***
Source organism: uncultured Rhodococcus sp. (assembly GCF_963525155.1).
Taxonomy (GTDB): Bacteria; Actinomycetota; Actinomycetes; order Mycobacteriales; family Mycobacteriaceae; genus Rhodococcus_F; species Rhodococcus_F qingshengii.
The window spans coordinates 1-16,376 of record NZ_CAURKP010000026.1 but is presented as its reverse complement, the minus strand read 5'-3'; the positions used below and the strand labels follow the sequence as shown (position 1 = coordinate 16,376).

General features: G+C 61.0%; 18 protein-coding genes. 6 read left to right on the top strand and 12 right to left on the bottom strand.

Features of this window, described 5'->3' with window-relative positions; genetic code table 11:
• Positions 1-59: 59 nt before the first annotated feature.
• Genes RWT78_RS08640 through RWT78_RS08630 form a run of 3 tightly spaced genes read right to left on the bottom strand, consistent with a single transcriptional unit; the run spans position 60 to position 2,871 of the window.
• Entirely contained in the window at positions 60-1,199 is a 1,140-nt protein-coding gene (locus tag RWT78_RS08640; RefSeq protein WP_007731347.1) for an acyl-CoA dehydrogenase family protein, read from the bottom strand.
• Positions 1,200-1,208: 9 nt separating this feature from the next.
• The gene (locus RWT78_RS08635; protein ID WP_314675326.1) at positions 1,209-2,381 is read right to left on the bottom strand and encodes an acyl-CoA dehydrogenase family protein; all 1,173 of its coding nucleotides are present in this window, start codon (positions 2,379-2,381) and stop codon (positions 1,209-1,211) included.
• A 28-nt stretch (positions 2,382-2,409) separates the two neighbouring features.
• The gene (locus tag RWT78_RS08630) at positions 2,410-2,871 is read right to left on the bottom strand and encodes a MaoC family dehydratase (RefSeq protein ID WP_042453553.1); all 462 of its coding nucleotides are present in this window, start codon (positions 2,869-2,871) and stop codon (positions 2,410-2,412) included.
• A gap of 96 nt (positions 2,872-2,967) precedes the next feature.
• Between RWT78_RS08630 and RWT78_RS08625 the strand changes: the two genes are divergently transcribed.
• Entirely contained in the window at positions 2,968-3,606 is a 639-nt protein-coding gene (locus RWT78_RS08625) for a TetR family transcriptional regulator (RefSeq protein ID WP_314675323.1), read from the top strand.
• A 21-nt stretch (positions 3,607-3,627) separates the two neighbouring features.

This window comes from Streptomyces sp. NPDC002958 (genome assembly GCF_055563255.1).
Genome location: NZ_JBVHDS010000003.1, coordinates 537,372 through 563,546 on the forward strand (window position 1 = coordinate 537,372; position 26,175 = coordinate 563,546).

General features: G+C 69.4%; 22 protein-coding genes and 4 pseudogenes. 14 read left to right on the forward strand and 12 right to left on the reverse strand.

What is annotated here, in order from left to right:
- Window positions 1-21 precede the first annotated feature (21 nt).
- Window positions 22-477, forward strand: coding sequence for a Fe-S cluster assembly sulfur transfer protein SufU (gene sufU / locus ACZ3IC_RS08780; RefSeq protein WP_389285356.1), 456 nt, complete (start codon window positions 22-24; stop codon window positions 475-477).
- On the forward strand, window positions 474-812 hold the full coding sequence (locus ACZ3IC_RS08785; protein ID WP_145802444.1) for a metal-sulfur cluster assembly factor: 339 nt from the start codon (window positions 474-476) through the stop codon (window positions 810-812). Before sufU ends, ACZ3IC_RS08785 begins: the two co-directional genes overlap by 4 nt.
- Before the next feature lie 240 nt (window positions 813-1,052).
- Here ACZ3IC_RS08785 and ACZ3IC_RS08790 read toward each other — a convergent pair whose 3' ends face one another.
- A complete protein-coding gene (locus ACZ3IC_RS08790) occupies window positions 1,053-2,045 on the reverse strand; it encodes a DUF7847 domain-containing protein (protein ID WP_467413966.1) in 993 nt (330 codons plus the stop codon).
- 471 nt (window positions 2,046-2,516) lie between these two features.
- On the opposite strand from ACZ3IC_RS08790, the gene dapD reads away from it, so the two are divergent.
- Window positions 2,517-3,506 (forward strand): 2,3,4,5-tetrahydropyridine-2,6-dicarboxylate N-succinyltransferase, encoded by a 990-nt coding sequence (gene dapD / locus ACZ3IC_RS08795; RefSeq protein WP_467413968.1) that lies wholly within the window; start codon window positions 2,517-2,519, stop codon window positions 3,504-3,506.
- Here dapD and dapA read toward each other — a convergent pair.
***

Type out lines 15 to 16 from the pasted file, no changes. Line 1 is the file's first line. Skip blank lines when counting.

• Entirely contained in the window at positions 2,968-3,606 is a 639-nt protein-coding gene (locus RWT78_RS08625) for a TetR family transcriptional regulator (RefSeq protein ID WP_314675323.1), read from the top strand.
• A 21-nt stretch (positions 3,607-3,627) separates the two neighbouring features.